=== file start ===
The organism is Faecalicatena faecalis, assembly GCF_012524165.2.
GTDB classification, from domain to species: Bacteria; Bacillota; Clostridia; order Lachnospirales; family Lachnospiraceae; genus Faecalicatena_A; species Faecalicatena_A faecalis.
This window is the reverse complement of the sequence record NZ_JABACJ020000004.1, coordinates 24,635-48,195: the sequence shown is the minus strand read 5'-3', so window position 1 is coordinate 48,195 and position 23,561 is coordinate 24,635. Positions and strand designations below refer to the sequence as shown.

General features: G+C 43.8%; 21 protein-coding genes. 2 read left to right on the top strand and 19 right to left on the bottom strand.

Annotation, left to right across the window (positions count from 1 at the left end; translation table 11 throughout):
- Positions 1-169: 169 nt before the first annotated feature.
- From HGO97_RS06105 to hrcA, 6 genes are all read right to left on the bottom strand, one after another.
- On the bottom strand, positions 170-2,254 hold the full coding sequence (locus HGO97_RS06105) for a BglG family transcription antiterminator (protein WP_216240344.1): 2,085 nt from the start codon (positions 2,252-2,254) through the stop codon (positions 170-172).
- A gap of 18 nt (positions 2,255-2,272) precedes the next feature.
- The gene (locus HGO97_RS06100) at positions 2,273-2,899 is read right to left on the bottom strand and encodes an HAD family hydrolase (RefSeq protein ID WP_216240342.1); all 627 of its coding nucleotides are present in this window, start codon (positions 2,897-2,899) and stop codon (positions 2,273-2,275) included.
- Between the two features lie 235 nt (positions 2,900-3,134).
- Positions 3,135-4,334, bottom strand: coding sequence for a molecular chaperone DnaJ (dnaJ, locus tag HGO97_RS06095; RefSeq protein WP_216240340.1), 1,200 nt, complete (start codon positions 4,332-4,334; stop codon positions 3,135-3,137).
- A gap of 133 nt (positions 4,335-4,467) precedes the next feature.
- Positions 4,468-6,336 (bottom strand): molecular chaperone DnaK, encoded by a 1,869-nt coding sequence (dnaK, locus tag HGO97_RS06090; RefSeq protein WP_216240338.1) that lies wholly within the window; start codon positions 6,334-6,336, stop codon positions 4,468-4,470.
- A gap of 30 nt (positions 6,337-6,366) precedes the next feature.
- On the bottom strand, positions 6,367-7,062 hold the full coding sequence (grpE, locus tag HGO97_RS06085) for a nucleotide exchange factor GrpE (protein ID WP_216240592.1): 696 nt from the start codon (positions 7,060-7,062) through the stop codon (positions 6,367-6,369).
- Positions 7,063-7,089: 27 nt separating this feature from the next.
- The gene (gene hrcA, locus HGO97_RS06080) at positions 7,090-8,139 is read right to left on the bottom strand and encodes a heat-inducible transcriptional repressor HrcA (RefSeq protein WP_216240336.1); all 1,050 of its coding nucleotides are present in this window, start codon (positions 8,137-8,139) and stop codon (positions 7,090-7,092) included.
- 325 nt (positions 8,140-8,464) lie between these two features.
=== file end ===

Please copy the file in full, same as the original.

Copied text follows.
The organism is Faecalicatena faecalis, assembly GCF_012524165.2.
GTDB classification, from domain to species: Bacteria; Bacillota; Clostridia; order Lachnospirales; family Lachnospiraceae; genus Faecalicatena_A; species Faecalicatena_A faecalis.
This window is the reverse complement of the sequence record NZ_JABACJ020000004.1, coordinates 24,635-48,195: the sequence shown is the minus strand read 5'-3', so window position 1 is coordinate 48,195 and position 23,561 is coordinate 24,635. Positions and strand designations below refer to the sequence as shown.

General features: G+C 43.8%; 21 protein-coding genes. 2 read left to right on the top strand and 19 right to left on the bottom strand.

Annotation, left to right across the window (positions count from 1 at the left end; translation table 11 throughout):
- Positions 1-169: 169 nt before the first annotated feature.
- From HGO97_RS06105 to hrcA, 6 genes are all read right to left on the bottom strand, one after another.
- On the bottom strand, positions 170-2,254 hold the full coding sequence (locus HGO97_RS06105) for a BglG family transcription antiterminator (protein WP_216240344.1): 2,085 nt from the start codon (positions 2,252-2,254) through the stop codon (positions 170-172).
- A gap of 18 nt (positions 2,255-2,272) precedes the next feature.
- The gene (locus HGO97_RS06100) at positions 2,273-2,899 is read right to left on the bottom strand and encodes an HAD family hydrolase (RefSeq protein ID WP_216240342.1); all 627 of its coding nucleotides are present in this window, start codon (positions 2,897-2,899) and stop codon (positions 2,273-2,275) included.
- Between the two features lie 235 nt (positions 2,900-3,134).
- Positions 3,135-4,334, bottom strand: coding sequence for a molecular chaperone DnaJ (dnaJ, locus tag HGO97_RS06095; RefSeq protein WP_216240340.1), 1,200 nt, complete (start codon positions 4,332-4,334; stop codon positions 3,135-3,137).
- A gap of 133 nt (positions 4,335-4,467) precedes the next feature.
- Positions 4,468-6,336 (bottom strand): molecular chaperone DnaK, encoded by a 1,869-nt coding sequence (dnaK, locus tag HGO97_RS06090; RefSeq protein WP_216240338.1) that lies wholly within the window; start codon positions 6,334-6,336, stop codon positions 4,468-4,470.
- A gap of 30 nt (positions 6,337-6,366) precedes the next feature.
- On the bottom strand, positions 6,367-7,062 hold the full coding sequence (grpE, locus tag HGO97_RS06085) for a nucleotide exchange factor GrpE (protein ID WP_216240592.1): 696 nt from the start codon (positions 7,060-7,062) through the stop codon (positions 6,367-6,369).
- Positions 7,063-7,089: 27 nt separating this feature from the next.
- The gene (gene hrcA, locus HGO97_RS06080) at positions 7,090-8,139 is read right to left on the bottom strand and encodes a heat-inducible transcriptional repressor HrcA (RefSeq protein WP_216240336.1); all 1,050 of its coding nucleotides are present in this window, start codon (positions 8,137-8,139) and stop codon (positions 7,090-7,092) included.
- 325 nt (positions 8,140-8,464) lie between these two features.